Add the name of Judge Gene Franchini of Albuquerque, N.M., to the list of America's intelligent and conscientious jurists. Or rather former judge Franchini. The other day he resigned from the bench as a trial judge rather than send a first offender to prison.

The criminal, an honorably discharged Vietnam veteran and a jobholder, had been convicted of aggravated assault with a deadly weapon. A jury found him guilty of pulling a gun in a dispute at a traffic light.

Under a mandatory sentencing law, Franchini had no choice but to imprison the man for a year. Out of conscience, he resigned. He explained that putting this particular offender into the hellish New Mexico state prison--the scene of a blood-bath riot in 1980--would be supporting "insanity and injustice."

The same day that Franchini--"not a wild-eyed liberal judge," he said of himself--was giving American justice this bright moment, President Reagan was maintaining the darkness. He was in New Orleans winning cheers from police chiefs for pledging to support mandatory sentencing laws. Such support is part of Reagan's philosophy that was also applauded by the chiefs: "Men are basically good but prone to evil; and society has a right to be protected from them."

The protection argument is at the heart of any discussion of prisons and criminal justice. Packing off people to prisons and jails, which we are doing now at record rates, creates only the illusion of protection. Everyday about 360 people are released from America's penal institutions. That's some 131,000 a year.

I can't recall ever seeing these figures mentioned when public fears are whipped up by politicians making their it's-time-the-law-abiding-are-protectedfrom-criminals speeches. If, as the Bureau of Prisons states, between 95 and 98 percent of our criminals are eventually going to be back among us at some date, the protection factor is low.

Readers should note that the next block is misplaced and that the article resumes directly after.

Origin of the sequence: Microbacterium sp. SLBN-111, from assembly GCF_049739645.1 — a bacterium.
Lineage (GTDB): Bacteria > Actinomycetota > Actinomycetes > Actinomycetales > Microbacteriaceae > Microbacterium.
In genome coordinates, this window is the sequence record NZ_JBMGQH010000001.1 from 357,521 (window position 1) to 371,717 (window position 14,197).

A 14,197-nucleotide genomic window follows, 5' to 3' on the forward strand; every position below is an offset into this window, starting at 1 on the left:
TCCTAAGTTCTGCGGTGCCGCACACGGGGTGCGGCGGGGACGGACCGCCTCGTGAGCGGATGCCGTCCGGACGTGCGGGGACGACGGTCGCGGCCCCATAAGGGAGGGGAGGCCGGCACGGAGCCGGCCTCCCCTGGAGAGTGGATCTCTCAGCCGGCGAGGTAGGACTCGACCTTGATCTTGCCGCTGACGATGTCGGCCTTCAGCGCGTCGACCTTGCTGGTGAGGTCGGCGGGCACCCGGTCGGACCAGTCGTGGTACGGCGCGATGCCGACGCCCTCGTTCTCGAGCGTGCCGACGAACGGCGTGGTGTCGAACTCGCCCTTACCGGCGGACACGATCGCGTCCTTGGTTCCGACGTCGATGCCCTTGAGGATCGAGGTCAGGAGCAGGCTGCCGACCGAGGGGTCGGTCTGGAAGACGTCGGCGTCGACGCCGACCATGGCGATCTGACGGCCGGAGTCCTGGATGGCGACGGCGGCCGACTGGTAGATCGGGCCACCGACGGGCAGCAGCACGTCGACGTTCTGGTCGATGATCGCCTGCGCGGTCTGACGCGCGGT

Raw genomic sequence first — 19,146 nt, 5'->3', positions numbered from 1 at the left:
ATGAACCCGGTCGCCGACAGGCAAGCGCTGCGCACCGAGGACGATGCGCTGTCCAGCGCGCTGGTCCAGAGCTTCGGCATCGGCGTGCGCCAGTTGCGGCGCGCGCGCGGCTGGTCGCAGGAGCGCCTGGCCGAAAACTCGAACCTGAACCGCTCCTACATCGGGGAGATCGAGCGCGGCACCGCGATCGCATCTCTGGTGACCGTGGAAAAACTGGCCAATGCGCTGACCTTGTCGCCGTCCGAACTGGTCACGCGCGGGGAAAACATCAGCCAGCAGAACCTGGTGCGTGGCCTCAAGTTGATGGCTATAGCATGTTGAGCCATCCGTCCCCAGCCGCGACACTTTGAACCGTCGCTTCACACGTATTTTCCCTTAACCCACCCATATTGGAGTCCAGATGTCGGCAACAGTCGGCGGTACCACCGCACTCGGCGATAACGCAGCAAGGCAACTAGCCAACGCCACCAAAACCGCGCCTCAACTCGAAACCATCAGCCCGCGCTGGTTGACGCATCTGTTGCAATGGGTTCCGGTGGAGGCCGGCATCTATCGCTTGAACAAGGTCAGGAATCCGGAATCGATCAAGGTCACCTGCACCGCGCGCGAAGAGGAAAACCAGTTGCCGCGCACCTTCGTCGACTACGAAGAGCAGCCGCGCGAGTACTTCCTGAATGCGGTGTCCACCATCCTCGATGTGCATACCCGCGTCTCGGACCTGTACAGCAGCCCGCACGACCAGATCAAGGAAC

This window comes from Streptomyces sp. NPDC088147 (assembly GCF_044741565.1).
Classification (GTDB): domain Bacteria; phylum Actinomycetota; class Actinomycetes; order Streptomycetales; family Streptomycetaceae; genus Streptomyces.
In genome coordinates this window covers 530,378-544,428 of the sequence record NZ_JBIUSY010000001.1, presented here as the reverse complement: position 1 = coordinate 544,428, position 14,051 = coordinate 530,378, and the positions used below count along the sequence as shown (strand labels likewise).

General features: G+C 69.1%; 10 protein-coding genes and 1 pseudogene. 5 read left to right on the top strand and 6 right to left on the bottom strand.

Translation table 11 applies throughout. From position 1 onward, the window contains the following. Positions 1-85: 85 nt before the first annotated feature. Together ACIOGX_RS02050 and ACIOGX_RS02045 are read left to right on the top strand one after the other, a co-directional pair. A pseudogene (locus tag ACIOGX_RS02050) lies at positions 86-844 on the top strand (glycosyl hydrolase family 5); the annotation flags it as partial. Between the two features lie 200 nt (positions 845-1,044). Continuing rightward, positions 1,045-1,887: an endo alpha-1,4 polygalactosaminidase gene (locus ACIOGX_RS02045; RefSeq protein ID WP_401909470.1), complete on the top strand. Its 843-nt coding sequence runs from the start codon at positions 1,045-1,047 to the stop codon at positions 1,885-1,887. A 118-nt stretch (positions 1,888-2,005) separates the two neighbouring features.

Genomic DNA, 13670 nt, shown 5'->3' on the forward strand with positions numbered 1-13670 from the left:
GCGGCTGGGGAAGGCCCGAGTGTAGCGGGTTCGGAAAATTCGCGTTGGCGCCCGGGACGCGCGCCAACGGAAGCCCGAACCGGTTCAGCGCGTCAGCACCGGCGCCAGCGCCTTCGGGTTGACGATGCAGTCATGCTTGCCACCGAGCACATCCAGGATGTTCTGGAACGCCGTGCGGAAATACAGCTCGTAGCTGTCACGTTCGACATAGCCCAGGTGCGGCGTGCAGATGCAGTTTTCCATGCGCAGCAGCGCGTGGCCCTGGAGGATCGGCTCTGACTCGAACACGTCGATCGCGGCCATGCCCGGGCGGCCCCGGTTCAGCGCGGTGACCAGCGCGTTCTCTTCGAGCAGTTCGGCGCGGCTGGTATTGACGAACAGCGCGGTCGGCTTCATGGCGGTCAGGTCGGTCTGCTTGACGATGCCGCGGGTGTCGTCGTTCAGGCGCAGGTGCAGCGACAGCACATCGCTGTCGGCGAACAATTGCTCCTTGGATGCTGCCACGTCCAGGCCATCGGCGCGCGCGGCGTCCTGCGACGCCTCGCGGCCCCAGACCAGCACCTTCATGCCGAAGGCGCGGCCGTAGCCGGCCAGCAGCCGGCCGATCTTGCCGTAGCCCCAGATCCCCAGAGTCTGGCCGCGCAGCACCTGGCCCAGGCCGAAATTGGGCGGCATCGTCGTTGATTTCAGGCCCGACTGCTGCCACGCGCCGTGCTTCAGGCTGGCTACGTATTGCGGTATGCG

The call to build more prisons--the most recent federal task force asked $2 billion for the job--means that instead of 360 people leaving our overcrowded and often inhumane prisons everyday, the number will increase to 500 or 600 a day. What then?

James Q. Wilson, an analyst of crime and punishment who believes that "we need more prison capacity," avoids this question. He wrote in The Post recently that he knows of "no systematic evidence" that people are worse off for prison: "It may well be that there are some offenders who commit more crimes after having gone to prison and some who commit fewer, but we have few studies that examine these fine distinctions."

While Wilson, apparently a patient man, waits for the study industry to ponder the fine distinctions, are we supposed to believe that prisoners leaving violence-filled cages after five or 10 years are ready to go from surviving the laws of the jungle to obeying the laws of society?

Alvin Bronstein of the Prison Project of the American Civil Liberties Union, and one I find a surer guide in penology than Wilson, states: "We know that prisoners get worse. Recidivism escalates with longer sentences. Once you go beyond six-month sentences, recidivism increases, and the nature of the crimes increases in severity." Bronstein adds that high incarceration rates have no relationship to lowering crime rates.

Judges like Franchini and civil libertarians like Bronstein enrage those who think that criminals get too much help while the victims are ignored. But it is the victims that enlightened judges and penologists are caring about. By imposing other forms of punishment on certain criminals--restitution, fines, community service--they are arguing that there will be fewer victims tomorrow because criminals today were punished humanely.

Judges know that only a small percentage of lawbreakers need to be isolated from society. Judge Franchini was saying only that. He was a hard-line jurist: hard on the prevailing myths and slogans about punishment, and, in the end, hard on the public for making us reflect about his act of conscience.